something has to be done…

    this is just plain loony…

    but for those of you who shop WalMart there is wonderful analogy of pedestrians vs cars.

    think about how they have designed the Walmarts.

    then if you shop there and are so inclined spend a minute or so watching
    the dynamics between the drivers and the pedestrians.

    and the irony is most folks are BOTH !

  5. larryg Avatar

    there’s really a pretty easy fix to this. Put cameras at ped/bike crossings and known conflict areas and put obvious signs out so that auto drivers know their behavior will be captured.

    irony we have folks today blathering about property rights rights and privacy but in our world today – the “rights” of people on foot and bike are not even minimally protected and the carnage is undeniable and some are getting to a tipping point (I believe) where people who do not like cameras and license plate scanners are starting to dislike even more – the uncaring idiots we have to “share”the roads with and who willingly endanger others without regard to simple and polite rules of the road.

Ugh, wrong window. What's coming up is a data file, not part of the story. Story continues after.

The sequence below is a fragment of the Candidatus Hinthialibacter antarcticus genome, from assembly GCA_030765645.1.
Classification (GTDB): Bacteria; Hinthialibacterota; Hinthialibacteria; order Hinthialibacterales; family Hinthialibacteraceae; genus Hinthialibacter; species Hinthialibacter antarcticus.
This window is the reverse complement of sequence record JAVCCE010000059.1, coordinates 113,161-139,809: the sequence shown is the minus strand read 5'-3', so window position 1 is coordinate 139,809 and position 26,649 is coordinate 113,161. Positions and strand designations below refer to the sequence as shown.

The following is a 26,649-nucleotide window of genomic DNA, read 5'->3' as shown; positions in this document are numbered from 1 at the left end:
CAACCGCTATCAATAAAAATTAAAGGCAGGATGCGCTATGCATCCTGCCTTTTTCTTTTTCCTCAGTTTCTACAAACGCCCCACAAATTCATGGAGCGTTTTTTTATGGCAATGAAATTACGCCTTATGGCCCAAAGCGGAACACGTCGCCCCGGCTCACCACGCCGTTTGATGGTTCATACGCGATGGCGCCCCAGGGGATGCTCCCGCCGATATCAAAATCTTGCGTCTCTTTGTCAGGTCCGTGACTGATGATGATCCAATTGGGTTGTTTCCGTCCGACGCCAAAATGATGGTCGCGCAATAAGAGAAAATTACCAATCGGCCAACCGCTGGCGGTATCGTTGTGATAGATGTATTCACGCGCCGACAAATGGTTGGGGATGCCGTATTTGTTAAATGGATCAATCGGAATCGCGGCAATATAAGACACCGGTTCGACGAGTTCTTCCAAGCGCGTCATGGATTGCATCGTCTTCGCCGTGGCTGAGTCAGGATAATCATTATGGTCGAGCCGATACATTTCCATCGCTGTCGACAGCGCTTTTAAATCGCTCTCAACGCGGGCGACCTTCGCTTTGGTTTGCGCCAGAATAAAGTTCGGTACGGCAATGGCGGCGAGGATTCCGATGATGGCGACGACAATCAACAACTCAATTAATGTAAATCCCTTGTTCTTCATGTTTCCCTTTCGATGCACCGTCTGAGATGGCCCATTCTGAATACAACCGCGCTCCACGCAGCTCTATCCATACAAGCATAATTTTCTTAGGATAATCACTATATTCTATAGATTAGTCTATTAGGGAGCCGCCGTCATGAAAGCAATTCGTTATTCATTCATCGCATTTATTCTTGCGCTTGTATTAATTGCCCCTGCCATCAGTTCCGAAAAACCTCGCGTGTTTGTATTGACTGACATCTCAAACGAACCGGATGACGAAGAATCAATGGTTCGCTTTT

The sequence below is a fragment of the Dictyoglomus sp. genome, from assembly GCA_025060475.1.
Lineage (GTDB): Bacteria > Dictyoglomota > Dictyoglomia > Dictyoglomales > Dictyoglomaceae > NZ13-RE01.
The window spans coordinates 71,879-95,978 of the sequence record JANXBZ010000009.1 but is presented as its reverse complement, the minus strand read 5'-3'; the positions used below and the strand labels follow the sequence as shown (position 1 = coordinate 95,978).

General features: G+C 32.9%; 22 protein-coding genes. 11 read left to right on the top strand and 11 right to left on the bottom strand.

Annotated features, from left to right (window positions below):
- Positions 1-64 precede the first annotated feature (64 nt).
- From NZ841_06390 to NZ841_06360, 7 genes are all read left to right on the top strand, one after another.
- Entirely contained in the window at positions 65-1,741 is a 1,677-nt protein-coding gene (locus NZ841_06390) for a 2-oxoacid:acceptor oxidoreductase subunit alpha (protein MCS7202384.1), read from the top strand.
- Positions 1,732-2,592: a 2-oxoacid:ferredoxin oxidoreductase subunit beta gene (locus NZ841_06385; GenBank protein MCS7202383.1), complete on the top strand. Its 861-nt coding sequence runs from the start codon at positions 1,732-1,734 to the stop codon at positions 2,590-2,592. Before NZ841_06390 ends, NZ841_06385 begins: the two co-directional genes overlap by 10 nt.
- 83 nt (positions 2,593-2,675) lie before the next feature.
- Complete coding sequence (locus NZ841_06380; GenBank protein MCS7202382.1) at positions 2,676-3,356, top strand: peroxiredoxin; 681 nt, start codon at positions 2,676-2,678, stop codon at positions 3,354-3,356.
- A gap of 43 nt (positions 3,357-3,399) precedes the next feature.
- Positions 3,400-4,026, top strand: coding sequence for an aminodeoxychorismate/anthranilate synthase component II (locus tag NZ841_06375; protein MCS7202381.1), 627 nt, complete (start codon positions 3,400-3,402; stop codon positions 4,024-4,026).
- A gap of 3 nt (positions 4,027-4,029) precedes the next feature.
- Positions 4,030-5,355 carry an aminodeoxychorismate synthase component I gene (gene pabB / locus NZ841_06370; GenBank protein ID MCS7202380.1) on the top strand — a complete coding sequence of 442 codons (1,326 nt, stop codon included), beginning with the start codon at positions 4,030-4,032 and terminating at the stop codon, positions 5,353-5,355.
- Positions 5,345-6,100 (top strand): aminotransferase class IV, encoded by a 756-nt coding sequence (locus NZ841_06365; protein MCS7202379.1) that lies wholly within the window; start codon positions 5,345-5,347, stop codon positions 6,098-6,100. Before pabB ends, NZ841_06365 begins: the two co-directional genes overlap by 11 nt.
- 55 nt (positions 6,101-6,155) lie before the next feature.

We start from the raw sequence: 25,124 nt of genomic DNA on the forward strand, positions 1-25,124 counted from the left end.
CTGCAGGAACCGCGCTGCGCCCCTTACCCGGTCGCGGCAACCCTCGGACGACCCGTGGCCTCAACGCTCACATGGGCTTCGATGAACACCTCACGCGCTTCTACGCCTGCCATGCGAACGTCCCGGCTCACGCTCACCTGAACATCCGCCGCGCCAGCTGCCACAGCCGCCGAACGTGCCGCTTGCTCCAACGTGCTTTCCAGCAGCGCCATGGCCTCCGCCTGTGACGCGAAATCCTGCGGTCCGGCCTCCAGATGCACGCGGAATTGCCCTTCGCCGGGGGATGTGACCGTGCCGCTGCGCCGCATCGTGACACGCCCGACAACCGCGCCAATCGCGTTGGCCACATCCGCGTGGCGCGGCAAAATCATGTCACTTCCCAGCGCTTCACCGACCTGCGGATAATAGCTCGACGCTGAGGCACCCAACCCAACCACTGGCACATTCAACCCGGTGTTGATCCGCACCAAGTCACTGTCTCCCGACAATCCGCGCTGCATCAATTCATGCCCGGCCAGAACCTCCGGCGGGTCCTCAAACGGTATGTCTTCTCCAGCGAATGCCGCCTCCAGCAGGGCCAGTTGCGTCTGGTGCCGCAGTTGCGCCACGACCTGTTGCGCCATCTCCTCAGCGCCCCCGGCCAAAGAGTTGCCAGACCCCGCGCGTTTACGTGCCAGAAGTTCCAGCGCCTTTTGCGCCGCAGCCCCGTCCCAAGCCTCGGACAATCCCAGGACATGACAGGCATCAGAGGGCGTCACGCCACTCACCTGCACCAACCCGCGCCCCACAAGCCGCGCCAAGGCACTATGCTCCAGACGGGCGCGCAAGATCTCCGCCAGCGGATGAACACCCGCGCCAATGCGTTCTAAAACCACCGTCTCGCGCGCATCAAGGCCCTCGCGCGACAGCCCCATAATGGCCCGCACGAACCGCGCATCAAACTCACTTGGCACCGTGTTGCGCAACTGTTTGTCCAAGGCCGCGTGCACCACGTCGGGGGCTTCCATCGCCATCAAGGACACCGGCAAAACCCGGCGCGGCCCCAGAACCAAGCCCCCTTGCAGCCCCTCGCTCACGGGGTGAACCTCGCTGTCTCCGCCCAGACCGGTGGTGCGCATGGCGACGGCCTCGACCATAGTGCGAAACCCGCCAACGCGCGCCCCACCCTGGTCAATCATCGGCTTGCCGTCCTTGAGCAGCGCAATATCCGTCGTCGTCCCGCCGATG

I’m amazed more an more of really obnoxious and mean-spirited behaviors of people on the roads these days – we need cameras. Burn their butts!

    it’s sad and unfortunate but more and more folks are coming to this conclusion even as the scofflaws rail about the “unfairness” of cameras, really the “unfairness” of being force to drive as to not endanger others.

    I think a movement could be started where people create their own “smile you’re on camera” posters that they’ll post at various places where there are not cameras but the more callous would still have doubts”.

    the other thing – that is also ongoing – is the advent of self-owned “cameras”, i.e. cell phones but also on-board cameras that are catching others in the act and turned over to police with the license plate.

    but lets start by putting cameras a ped/bike locations where there are incidents and see if we can start to nail the more overt scofflaws.